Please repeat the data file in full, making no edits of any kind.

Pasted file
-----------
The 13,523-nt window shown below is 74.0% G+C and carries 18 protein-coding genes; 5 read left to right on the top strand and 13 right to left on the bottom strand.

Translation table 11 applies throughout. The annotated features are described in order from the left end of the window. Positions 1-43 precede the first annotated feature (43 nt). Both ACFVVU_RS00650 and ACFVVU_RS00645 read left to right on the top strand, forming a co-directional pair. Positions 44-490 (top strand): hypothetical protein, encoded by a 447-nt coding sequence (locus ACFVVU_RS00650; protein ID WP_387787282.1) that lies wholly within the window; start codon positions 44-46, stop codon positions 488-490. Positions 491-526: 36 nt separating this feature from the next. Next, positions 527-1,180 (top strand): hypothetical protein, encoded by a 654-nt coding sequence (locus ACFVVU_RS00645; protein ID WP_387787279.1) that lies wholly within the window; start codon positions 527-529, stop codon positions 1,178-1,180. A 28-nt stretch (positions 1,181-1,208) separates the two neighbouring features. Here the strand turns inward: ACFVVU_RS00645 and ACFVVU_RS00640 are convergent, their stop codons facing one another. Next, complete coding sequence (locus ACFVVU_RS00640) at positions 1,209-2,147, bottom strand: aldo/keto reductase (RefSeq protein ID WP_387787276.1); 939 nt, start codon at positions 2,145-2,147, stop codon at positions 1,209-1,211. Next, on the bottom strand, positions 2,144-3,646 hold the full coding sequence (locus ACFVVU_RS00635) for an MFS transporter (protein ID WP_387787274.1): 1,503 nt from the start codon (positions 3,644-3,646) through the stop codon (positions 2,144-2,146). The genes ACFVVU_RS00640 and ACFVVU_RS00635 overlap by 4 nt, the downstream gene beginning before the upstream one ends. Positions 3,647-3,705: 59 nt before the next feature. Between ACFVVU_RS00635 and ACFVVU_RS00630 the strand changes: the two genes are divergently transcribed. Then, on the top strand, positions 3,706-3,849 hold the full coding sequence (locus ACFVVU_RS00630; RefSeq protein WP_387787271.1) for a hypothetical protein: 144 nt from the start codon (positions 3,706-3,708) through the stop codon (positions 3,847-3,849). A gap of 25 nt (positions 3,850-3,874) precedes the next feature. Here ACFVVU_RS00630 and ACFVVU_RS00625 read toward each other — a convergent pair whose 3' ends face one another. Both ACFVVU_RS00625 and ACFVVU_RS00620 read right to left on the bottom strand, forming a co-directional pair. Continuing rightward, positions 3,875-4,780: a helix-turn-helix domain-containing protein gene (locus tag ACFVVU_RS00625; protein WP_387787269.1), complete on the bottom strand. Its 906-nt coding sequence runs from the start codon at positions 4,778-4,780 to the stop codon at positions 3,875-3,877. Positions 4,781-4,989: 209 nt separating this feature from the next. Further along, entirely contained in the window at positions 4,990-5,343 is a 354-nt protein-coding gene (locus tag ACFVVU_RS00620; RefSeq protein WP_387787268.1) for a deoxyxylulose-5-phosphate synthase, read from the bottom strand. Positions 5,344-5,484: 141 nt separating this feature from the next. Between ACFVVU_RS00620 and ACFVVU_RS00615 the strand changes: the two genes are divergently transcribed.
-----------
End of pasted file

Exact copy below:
The 13,523-nt window shown below is 74.0% G+C and carries 18 protein-coding genes; 5 read left to right on the top strand and 13 right to left on the bottom strand.

Translation table 11 applies throughout. The annotated features are described in order from the left end of the window. Positions 1-43 precede the first annotated feature (43 nt). Both ACFVVU_RS00650 and ACFVVU_RS00645 read left to right on the top strand, forming a co-directional pair. Positions 44-490 (top strand): hypothetical protein, encoded by a 447-nt coding sequence (locus ACFVVU_RS00650; protein ID WP_387787282.1) that lies wholly within the window; start codon positions 44-46, stop codon positions 488-490. Positions 491-526: 36 nt separating this feature from the next. Next, positions 527-1,180 (top strand): hypothetical protein, encoded by a 654-nt coding sequence (locus ACFVVU_RS00645; protein ID WP_387787279.1) that lies wholly within the window; start codon positions 527-529, stop codon positions 1,178-1,180. A 28-nt stretch (positions 1,181-1,208) separates the two neighbouring features. Here the strand turns inward: ACFVVU_RS00645 and ACFVVU_RS00640 are convergent, their stop codons facing one another. Next, complete coding sequence (locus ACFVVU_RS00640) at positions 1,209-2,147, bottom strand: aldo/keto reductase (RefSeq protein ID WP_387787276.1); 939 nt, start codon at positions 2,145-2,147, stop codon at positions 1,209-1,211. Next, on the bottom strand, positions 2,144-3,646 hold the full coding sequence (locus ACFVVU_RS00635) for an MFS transporter (protein ID WP_387787274.1): 1,503 nt from the start codon (positions 3,644-3,646) through the stop codon (positions 2,144-2,146). The genes ACFVVU_RS00640 and ACFVVU_RS00635 overlap by 4 nt, the downstream gene beginning before the upstream one ends. Positions 3,647-3,705: 59 nt before the next feature. Between ACFVVU_RS00635 and ACFVVU_RS00630 the strand changes: the two genes are divergently transcribed. Then, on the top strand, positions 3,706-3,849 hold the full coding sequence (locus ACFVVU_RS00630; RefSeq protein WP_387787271.1) for a hypothetical protein: 144 nt from the start codon (positions 3,706-3,708) through the stop codon (positions 3,847-3,849). A gap of 25 nt (positions 3,850-3,874) precedes the next feature. Here ACFVVU_RS00630 and ACFVVU_RS00625 read toward each other — a convergent pair whose 3' ends face one another. Both ACFVVU_RS00625 and ACFVVU_RS00620 read right to left on the bottom strand, forming a co-directional pair. Continuing rightward, positions 3,875-4,780: a helix-turn-helix domain-containing protein gene (locus tag ACFVVU_RS00625; protein WP_387787269.1), complete on the bottom strand. Its 906-nt coding sequence runs from the start codon at positions 4,778-4,780 to the stop codon at positions 3,875-3,877. Positions 4,781-4,989: 209 nt separating this feature from the next. Further along, entirely contained in the window at positions 4,990-5,343 is a 354-nt protein-coding gene (locus tag ACFVVU_RS00620; RefSeq protein WP_387787268.1) for a deoxyxylulose-5-phosphate synthase, read from the bottom strand. Positions 5,344-5,484: 141 nt separating this feature from the next. Between ACFVVU_RS00620 and ACFVVU_RS00615 the strand changes: the two genes are divergently transcribed.